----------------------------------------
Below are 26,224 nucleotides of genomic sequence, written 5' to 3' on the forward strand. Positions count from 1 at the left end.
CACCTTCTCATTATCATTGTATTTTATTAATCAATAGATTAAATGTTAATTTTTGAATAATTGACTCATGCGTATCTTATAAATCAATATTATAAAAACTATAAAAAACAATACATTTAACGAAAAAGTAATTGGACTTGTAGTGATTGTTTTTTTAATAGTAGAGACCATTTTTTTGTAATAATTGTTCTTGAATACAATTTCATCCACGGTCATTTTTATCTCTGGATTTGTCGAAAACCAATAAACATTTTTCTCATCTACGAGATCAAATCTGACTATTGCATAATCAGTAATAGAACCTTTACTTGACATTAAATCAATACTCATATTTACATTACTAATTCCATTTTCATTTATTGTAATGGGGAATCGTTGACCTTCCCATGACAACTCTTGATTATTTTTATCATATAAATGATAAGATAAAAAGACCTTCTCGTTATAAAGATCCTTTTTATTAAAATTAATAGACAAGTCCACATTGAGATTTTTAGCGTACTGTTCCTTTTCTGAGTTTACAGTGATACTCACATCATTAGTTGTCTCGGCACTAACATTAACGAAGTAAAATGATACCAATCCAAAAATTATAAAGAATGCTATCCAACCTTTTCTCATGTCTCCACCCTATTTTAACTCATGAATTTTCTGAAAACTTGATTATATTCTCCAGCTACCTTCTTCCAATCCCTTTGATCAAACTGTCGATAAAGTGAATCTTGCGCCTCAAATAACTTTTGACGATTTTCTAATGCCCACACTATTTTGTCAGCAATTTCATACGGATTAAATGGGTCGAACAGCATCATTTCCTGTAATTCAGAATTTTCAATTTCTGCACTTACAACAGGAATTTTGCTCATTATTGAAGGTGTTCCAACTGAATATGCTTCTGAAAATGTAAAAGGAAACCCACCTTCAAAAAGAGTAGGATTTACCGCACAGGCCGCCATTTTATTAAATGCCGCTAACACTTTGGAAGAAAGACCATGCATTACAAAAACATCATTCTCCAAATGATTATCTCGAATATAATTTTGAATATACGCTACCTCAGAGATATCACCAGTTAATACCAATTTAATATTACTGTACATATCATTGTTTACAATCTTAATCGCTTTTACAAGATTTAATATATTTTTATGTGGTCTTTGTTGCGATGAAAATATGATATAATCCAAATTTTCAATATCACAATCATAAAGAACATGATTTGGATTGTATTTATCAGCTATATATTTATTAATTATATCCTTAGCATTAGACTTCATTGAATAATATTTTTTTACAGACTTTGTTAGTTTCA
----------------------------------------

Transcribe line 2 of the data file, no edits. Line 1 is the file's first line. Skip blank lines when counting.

CACCTTCTCATTATCATTGTATTTTATTAATCAATAGATTAAATGTTAATTTTTGAATAATTGACTCATGCGTATCTTATAAATCAATATTATAAAAACTATAAAAAACAATACATTTAACGAAAAAGTAATTGGACTTGTAGTGATTGTTTTTTTAATAGTAGAGACCATTTTTTTGTAATAATTGTTCTTGAATACAATTTCATCCACGGTCATTTTTATCTCTGGATTTGTCGAAAACCAATAAACATTTTTCTCATCTACGAGATCAAATCTGACTATTGCATAATCAGTAATAGAACCTTTACTTGACATTAAATCAATACTCATATTTACATTACTAATTCCATTTTCATTTATTGTAATGGGGAATCGTTGACCTTCCCATGACAACTCTTGATTATTTTTATCATATAAATGATAAGATAAAAAGACCTTCTCGTTATAAAGATCCTTTTTATTAAAATTAATAGACAAGTCCACATTGAGATTTTTAGCGTACTGTTCCTTTTCTGAGTTTACAGTGATACTCACATCATTAGTTGTCTCGGCACTAACATTAACGAAGTAAAATGATACCAATCCAAAAATTATAAAGAATGCTATCCAACCTTTTCTCATGTCTCCACCCTATTTTAACTCATGAATTTTCTGAAAACTTGATTATATTCTCCAGCTACCTTCTTCCAATCCCTTTGATCAAACTGTCGATAAAGTGAATCTTGCGCCTCAAATAACTTTTGACGATTTTCTAATGCCCACACTATTTTGTCAGCAATTTCATACGGATTAAATGGGTCGAACAGCATCATTTCCTGTAATTCAGAATTTTCAATTTCTGCACTTACAACAGGAATTTTGCTCATTATTGAAGGTGTTCCAACTGAATATGCTTCTGAAAATGTAAAAGGAAACCCACCTTCAAAAAGAGTAGGATTTACCGCACAGGCCGCCATTTTATTAAATGCCGCTAACACTTTGGAAGAAAGACCATGCATTACAAAAACATCATTCTCCAAATGATTATCTCGAATATAATTTTGAATATACGCTACCTCAGAGATATCACCAGTTAATACCAATTTAATATTACTGTACATATCATTGTTTACAATCTTAATCGCTTTTACAAGATTTAATATATTTTTATGTGGTCTTTGTTGCGATGAAAATATGATATAATCCAAATTTTCAATATCACAATCATAAAGAACATGATTTGGATTGTATTTATCAGCTATATATTTATTAATTATATCCTTAGCATTAGACTTCATTGAATAATATTTTTTTACAGACTTTGTTAGTTTCA